Alan Jones should be in the Australia Rugby Hall of Fame

Frank O'Keeffe Roar Rookie

By Frank O'Keeffe, Frank O'Keeffe is a Roar Rookie

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    They say hindsight gives you a better perspective on things – though this isn’t always the case.

    Take the Vietnam War as an example. Revisionist thinking says nearing the end of the Vietnam War most Australians were against the war. This isn’t true, statistics say that little over half of the Australian population were against the Vietnam War. But factors such as personal experience can influence how we perceive past events.

    The same holds true for rugby. If you were to ask somebody about Alan Jones’ reign as Australian coach, many will refer to that terrible year for the Wallabies – 1987. That year had a terrible impact on Jones’ legacy, to the point that Wallabies such as Michael Lynagh, Andrew Slack, and Simon Poidevin later confessed to being outraged when Jones’ accomplishments were belittled in the Australian media.

    John Swords wrote in the Sunday Telegraph that Jones inherited a great side and that even he could have coached the Wallabies to the Grand Slam. Tony Jones in the Times on Sunday claimed Jones had severe limitations as a coach.

    That was 1987, and sadly his contributions are still belittled today.

    It’s worth going back into time and reading what many people wrote of Alan Jones in the hugely successful period of 1984-1986:

    “British critics bracket Jones with their own beloved Carwyn James as the greatest-ever coach of a rugby team.” – Terry Smith ‘Path to Victory – Wallaby Power in the 1980s’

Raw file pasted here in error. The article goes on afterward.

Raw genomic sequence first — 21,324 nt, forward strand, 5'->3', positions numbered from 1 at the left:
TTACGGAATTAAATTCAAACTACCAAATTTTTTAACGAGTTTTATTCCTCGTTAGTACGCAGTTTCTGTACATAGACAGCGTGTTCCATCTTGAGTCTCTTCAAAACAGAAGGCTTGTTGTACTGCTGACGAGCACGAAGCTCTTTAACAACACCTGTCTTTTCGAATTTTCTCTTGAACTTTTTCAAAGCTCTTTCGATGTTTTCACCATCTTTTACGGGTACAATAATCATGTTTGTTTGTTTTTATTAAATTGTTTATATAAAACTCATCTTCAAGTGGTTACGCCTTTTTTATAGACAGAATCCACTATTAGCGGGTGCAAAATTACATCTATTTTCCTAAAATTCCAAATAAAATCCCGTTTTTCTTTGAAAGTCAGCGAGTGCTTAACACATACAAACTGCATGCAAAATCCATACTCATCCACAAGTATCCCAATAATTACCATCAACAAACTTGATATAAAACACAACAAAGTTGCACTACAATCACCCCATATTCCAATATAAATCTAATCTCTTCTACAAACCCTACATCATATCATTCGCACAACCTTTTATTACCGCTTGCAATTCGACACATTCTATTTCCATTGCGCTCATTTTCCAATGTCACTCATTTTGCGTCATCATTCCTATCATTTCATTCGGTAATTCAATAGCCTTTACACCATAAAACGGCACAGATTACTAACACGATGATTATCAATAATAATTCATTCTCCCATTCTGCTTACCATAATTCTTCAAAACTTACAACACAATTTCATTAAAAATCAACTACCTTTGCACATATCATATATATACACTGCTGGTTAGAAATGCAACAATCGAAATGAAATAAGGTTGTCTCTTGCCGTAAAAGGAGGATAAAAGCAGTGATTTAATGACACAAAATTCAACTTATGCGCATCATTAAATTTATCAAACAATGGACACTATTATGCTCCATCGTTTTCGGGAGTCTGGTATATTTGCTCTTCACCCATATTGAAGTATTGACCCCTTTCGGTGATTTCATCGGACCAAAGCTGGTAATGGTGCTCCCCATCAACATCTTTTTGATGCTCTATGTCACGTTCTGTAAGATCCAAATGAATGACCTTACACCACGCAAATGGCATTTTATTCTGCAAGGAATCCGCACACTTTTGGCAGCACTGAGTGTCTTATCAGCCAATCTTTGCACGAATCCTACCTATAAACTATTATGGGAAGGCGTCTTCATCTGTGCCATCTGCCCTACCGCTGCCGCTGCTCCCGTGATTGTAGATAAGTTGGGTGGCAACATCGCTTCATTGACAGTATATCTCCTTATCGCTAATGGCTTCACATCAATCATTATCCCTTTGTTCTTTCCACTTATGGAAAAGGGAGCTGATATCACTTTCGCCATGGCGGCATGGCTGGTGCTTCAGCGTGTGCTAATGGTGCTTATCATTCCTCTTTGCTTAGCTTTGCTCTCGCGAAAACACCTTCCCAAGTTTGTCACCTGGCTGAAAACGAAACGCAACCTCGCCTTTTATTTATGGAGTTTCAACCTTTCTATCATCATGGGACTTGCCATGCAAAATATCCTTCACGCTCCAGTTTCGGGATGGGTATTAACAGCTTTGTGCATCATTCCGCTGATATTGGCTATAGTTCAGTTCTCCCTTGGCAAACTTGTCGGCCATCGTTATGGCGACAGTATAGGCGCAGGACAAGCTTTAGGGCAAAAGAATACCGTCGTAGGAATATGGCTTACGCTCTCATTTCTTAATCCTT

“What a transformation came over Australian Rugby Union in the ‘eighties! In my time the Wallabies were, for the most part, a pushover; some light entertainment in between taking on the All Blacks or the Springboks. But along came a great coach who inspired them to great deeds in the next decade, including an all-conquering tour of the United Kingdom.” – Gareth Edwards ‘100 Great Rugby Players’

    “I’ll be quite controversial and say an enormous amount of it (Australia’s success), from our angle in the United Kingdom, would be the coach, Alan Jones. I think he was quite a remarkable man.” – British broadcaster Ian Robertson ‘The Rise and Rise of Australian Rugby’

    Alan Jones had several traits that worked in his favour.

    Firstly he was not tied down to dogma like Bob Dwyer was. While Dwyer was known for wanting ball players, Alan Jones recognised the value of having a specialist line-out jumper such as Steve Cutler.

    Dwyer deserves credit for first selecting Cutler for the 1982 tour to New Zealand, however by 1983 Cutler was placed on the scrap-heap and believed he’d never play for Australia again.

    Jones told Cutler he was the first player chosen for his side, and instilled in him a confident that turned him into the best line-out exponent of the 80s. Gary Whetton once said of Cuter that, “On his day, he was probably the best line-out jumper the world had ever seen, because you couldn’t beat him.” But nobody but Jones saw him for what he was capable of.

    In fact Alan Jones placed a greater emphasis on the set-piece than any other Australian coach before him. His omission of Chris Roche was incredibly shrewd, but his obsession with height in the line-out resulted in the selection of David Codey – a valued member of the Wallaby squad for years to come.

    And while a half-wit would have known to select Topo Rodriguez in any side, Alan Jones constantly paid for a scrum machine (out of his own pocket – these were the amateur days) to be dragged around the UK in 1984 and New Zealand in 1986.

    Jones was a great selector too. While the like of Nick Farr-Jones were earmarked by the likes of Michael Hawker as a player for the future, the rookie Farr-Jones was a raw talent that didn’t quite have the crisp pass he’d develop later in his career.

    Jones didn’t mind and selected him, at the expense of Phillip Cox, for the 1984 Grand Slam tour. Two tries came from Farr-Jones going down the blind against Wales, and Farr-Jones’ try against Scotland was marvellous as well.